The Istanbul-based blog Undomondo has these kinds words to say about Dununya:
One of the best african music albums we missed last year was Famoro Dioubate’s Dununya.... Lots to discover here from laidback grooves to infectious dance rhythms, telling traditional stories in contemporary ways.
Listening to the eleven tracks on Dununya – which means ‘the world’
–cellos, saxophones and electric bass guitars can be heard interweaving
with the traditional textures of the balafon and wooden flutes. The
fusion of Western and African styles is never jarring as the respect
that each musician has for his fellow players is easily heard. There is
a lot of space in the music and each musician’s part fits seamlessly
into the lilting grooves that Diabate’s balafon creates. It is
difficult to pick a standout track on the disc as each composition
flows into the next, making for a relaxing listening experience. The
tunes on Dununya aren’t likely to get anyone on their feet and starting
a revolution, but that’s not what Kakande are trying to do. The music
is restorative and quietly uplifting. Much cheaper than a night out at
the bar -it’s a perfect album to listen to after a hard day at work.
Put it on. Before the first song is finished, you’ll feel like a new
So, listening to Dununya will save you money— you don't need to spend as much money at your local bar... but we encourage you to support your local businesses, whatever they are.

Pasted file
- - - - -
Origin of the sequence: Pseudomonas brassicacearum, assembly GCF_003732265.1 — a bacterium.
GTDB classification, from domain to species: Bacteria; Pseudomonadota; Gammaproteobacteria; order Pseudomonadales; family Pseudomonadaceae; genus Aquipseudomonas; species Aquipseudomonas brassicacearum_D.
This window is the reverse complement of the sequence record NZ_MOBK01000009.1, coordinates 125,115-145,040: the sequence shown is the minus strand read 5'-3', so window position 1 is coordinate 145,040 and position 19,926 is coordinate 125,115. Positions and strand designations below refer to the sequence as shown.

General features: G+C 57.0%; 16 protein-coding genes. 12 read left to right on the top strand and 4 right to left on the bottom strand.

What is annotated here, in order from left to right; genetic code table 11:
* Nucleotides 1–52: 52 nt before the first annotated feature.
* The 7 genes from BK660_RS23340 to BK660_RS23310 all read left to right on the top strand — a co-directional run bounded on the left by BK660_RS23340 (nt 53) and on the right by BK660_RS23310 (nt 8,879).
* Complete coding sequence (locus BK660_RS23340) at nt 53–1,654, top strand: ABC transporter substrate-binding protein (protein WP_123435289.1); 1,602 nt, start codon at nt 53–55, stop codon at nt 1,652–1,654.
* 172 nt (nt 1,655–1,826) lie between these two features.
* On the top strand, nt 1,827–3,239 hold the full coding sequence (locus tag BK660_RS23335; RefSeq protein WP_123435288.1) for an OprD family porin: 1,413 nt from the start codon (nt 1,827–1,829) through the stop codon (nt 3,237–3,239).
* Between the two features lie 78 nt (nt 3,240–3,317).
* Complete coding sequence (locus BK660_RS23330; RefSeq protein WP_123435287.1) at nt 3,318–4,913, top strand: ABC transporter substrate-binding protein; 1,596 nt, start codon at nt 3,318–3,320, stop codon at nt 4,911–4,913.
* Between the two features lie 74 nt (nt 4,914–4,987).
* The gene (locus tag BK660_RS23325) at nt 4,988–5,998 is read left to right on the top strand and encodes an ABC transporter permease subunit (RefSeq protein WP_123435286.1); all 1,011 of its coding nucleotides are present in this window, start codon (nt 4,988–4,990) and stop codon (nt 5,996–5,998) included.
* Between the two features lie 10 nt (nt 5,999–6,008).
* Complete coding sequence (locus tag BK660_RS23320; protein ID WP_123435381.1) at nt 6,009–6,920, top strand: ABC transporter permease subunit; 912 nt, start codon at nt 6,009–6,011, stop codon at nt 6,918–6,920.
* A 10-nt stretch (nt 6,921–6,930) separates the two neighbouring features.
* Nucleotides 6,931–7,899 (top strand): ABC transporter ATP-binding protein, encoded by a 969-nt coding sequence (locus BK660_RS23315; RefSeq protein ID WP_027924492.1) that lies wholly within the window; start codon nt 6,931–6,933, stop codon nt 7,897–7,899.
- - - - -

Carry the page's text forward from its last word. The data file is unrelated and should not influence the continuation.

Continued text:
Not many musicians can claim an 800-year musical legacy as balafon master Famoro Dioubate can. From one of the most prestigious families of griots (musician/storytellers) in Guinea, Dioubate is a guardian of traditions dating back to the 13th century in the ancient Mandé Empire. Named for his small ancestral village, Dioubate’s ensemble Kakande is an extension of the musical lineage that he knew back home. Kakande’s new album Dununya, on Jumbie Records bridges this near millennial tradition to modern audiences.
As legend holds, the balafon (xylophone) appeared magically in the forest almost a thousand years ago where it was discovered and guarded jealously by mighty sorcerer-king Sumanguru Kante. Eventually it was re-conquered by the founder of the Mandé Empire, Sundiata Keita, who bequeathed it to his griot, Bala Fasseke Kouyate to play and protect.